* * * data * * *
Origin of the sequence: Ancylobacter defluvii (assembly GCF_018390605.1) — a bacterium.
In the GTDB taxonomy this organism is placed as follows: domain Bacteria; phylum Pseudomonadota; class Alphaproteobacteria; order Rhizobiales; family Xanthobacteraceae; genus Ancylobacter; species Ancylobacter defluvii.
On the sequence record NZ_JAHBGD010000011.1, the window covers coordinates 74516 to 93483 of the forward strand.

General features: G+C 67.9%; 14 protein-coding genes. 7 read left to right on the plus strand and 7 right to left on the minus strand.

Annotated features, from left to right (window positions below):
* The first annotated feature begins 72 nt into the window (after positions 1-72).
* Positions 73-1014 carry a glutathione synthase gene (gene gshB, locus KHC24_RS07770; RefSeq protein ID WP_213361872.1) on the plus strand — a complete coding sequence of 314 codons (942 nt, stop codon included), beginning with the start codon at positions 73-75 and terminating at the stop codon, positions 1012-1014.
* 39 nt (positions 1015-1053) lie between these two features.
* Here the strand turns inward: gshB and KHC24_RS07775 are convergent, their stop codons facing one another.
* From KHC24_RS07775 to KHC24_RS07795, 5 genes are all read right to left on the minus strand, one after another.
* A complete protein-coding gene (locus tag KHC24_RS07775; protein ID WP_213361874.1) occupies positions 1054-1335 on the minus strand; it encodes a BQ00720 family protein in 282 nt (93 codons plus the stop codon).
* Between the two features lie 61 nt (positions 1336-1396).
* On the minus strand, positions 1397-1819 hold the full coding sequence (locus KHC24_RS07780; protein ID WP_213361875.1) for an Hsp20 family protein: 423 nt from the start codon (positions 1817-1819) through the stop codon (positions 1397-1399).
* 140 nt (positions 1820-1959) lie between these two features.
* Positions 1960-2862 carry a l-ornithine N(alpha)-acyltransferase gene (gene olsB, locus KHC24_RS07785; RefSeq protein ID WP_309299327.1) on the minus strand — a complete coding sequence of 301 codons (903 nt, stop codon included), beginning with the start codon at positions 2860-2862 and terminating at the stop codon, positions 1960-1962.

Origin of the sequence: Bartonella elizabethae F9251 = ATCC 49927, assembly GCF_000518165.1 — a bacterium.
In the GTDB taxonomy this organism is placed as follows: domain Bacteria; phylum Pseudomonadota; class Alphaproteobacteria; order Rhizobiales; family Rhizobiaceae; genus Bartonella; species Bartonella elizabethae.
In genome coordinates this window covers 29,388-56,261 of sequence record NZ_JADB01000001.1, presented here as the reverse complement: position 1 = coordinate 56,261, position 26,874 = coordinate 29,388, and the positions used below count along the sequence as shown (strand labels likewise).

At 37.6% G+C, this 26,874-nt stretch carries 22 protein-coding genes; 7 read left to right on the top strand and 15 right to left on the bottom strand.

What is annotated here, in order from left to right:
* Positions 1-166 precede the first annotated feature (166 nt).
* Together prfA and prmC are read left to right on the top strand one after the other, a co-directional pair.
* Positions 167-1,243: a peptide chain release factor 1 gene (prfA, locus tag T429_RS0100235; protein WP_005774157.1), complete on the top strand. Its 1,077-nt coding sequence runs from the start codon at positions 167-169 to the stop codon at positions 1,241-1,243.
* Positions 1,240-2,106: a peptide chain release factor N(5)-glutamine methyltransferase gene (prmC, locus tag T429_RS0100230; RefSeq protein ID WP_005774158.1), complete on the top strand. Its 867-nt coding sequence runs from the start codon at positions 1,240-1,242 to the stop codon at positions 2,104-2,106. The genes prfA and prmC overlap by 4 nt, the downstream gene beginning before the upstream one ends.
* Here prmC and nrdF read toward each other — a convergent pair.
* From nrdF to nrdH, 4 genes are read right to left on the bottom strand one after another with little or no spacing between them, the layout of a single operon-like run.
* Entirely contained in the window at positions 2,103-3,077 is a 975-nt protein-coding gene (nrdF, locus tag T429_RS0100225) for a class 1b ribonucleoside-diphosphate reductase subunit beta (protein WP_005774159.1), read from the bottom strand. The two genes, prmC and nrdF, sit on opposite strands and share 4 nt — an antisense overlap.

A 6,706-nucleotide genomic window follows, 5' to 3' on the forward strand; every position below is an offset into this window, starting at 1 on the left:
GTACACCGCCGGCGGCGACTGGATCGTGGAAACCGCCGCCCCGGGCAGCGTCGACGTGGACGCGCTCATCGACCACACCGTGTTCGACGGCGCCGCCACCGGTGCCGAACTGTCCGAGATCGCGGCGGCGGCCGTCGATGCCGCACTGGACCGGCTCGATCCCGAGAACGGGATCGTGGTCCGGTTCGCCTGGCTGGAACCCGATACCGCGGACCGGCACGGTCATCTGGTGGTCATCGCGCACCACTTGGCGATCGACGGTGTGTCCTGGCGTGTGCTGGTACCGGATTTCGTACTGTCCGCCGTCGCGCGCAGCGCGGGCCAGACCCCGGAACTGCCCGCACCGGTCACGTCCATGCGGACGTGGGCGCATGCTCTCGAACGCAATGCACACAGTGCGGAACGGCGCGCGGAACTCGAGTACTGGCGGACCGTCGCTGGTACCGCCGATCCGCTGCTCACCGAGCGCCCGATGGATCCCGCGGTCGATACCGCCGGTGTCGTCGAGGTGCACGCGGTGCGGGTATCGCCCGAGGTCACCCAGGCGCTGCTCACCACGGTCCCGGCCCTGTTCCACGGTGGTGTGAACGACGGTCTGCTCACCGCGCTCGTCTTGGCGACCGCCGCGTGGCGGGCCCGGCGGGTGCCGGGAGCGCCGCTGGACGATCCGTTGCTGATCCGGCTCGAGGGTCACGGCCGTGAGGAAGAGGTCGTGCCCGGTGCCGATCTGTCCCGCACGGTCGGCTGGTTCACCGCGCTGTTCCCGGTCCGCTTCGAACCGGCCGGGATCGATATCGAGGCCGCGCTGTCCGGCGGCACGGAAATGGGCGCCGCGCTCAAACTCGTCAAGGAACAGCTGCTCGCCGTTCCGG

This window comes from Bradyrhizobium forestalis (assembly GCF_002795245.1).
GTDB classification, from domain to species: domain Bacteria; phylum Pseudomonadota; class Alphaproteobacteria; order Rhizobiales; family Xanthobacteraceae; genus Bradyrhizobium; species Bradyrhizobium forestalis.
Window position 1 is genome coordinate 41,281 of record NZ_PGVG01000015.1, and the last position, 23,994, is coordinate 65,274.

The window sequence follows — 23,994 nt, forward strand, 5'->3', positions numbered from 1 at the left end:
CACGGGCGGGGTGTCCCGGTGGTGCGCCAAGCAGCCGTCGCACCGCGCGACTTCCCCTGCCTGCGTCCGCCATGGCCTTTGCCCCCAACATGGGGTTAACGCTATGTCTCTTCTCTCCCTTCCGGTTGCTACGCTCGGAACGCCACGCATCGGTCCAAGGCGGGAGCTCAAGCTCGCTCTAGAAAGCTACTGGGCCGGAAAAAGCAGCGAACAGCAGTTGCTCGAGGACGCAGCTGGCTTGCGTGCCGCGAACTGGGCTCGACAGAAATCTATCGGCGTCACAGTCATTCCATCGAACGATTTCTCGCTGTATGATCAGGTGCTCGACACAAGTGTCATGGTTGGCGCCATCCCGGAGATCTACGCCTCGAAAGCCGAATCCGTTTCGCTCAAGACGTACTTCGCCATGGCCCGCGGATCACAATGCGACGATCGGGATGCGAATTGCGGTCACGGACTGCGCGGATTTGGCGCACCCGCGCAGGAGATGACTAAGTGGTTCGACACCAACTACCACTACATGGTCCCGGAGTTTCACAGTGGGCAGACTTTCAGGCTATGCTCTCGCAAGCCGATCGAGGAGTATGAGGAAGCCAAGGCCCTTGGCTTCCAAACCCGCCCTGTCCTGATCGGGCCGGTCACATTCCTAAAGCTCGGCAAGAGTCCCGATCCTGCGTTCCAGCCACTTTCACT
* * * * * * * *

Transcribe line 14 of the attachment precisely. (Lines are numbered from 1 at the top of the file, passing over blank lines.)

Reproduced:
* 140 nt (positions 1820-1959) lie between these two features.